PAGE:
top of page
Search

The Frisky Feline's Guide to Teaching Children Cat Friendly Interactions



Much like us, children are fascinated by cats. They take curiosity in their interactions, the way they move and respond to things and are in awe with just how cute they can be.

In order for good relationships to be made, it is our responsibility to show children proper cat etiquette. We must take the necessary steps to teach gentle interactions, boundaries and body language that they, as human and cat, can grow with. Check out our top 10 tips for creating a better relationship between cat and tiny human:

#1 Supervise children around cats! Bites and scratches can be avoided and happen oftentimes because the cat is spooked, stressed or cannot get away.

#2 If you just adopted a new cat or kitten, get to know them BEFORE introducing to a child. Learn about their petting/interaction preferences so you can ensure interactions remain safe for the child/cat as they learn about one another. If this is kitty has been with your family for a while and a new baby is coming, work to introduce smells and sounds in preparation for baby long before the baby's arrival.

#3. Take it slow. Do not rush to have relationships created! If your cat is scared, it means they need more time and smaller steps to adjust. NEVER force a cat to meet someone by holding them near or still to be interacted with as this can cause further avoidance and fear.

#4 When first bringing child and cat together, demonstrate the ways to interact with your cat. If showing how to pet, be sure to demonstrate soft, slow movements and emphasis on taking breaks from interactions. Be sure to share the specific areas on a cat which should be touched and which shouldn't. Talk about quiet voices and moving slowly. BE sure to watch your cat for signs of stress with interactions, if so try a lesser approach next time where the child is observing from further away.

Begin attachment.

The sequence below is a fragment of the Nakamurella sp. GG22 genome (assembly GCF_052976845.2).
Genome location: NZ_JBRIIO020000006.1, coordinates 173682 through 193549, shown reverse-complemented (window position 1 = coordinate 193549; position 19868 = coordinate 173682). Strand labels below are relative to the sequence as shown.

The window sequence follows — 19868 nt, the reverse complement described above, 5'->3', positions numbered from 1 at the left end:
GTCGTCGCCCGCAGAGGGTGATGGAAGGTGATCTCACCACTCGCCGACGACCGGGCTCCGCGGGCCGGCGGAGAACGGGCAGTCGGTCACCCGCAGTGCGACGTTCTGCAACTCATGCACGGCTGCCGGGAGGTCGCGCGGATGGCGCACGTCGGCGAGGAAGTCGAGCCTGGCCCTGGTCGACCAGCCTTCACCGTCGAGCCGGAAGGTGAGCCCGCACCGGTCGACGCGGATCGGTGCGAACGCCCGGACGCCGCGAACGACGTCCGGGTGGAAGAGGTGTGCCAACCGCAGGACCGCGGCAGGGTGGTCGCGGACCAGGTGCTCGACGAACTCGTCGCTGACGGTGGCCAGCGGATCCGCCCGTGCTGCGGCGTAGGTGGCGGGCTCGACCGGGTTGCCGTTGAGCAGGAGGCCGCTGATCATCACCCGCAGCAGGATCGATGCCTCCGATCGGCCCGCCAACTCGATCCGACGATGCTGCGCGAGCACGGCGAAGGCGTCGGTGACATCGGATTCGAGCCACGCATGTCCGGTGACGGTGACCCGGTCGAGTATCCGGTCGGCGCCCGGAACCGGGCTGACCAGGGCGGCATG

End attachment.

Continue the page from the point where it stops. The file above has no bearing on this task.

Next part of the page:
#5 Make sure kitty has place to retreat! This means places off the floor where kitty can go that are ABOVE child height. This might mean a cat tree, wall shelves, window perches, chipped cat door to a cat safe area or catio.

#6 Emphasize NO PET zones, such as while kitty is eating, drinking or in the litter box or their scratcher. Cats must feel safe when doing these basic functions.

#7 Teach a basic outline of cat behaviors which mean the cat wants space such as "kitty is moving away", "kitty's tail is swishing" OR "kitty's ears are back". You can also share vocalizations like "hisses mean kitty is scared or doesn't like this interaction".

#8 Demonstrate love and kindness! Children repeat what they see because they are learning. Be mindful of your interactions with your pets - especially nicknames, petting and picking up. If you pick up your cat for kisses and they are meowing to get down/away, a child may do the same.

#9 Get them involved with your cat in SAFE ways. REMEMBER not all interactions need to be hands on. Have them make a cat house from a cardboard box, or set up their tunnels for them to play in. For older children, creating DIY cat toys, blowing catnip bubbles or softly rolling treats might be a start point. As your child grows older, the ways in which they interact may grow as well.

#10 Seek help from professionals if you need it before considering rehoming your pet. Behavior professionals are out there to help keep your family together - find one local to you OR ask your vet for a referral. Need more help? Contact us 860-387-9637. We offer in home and virtual services to all 50 states!

3 views0 comments

Comments


bottom of page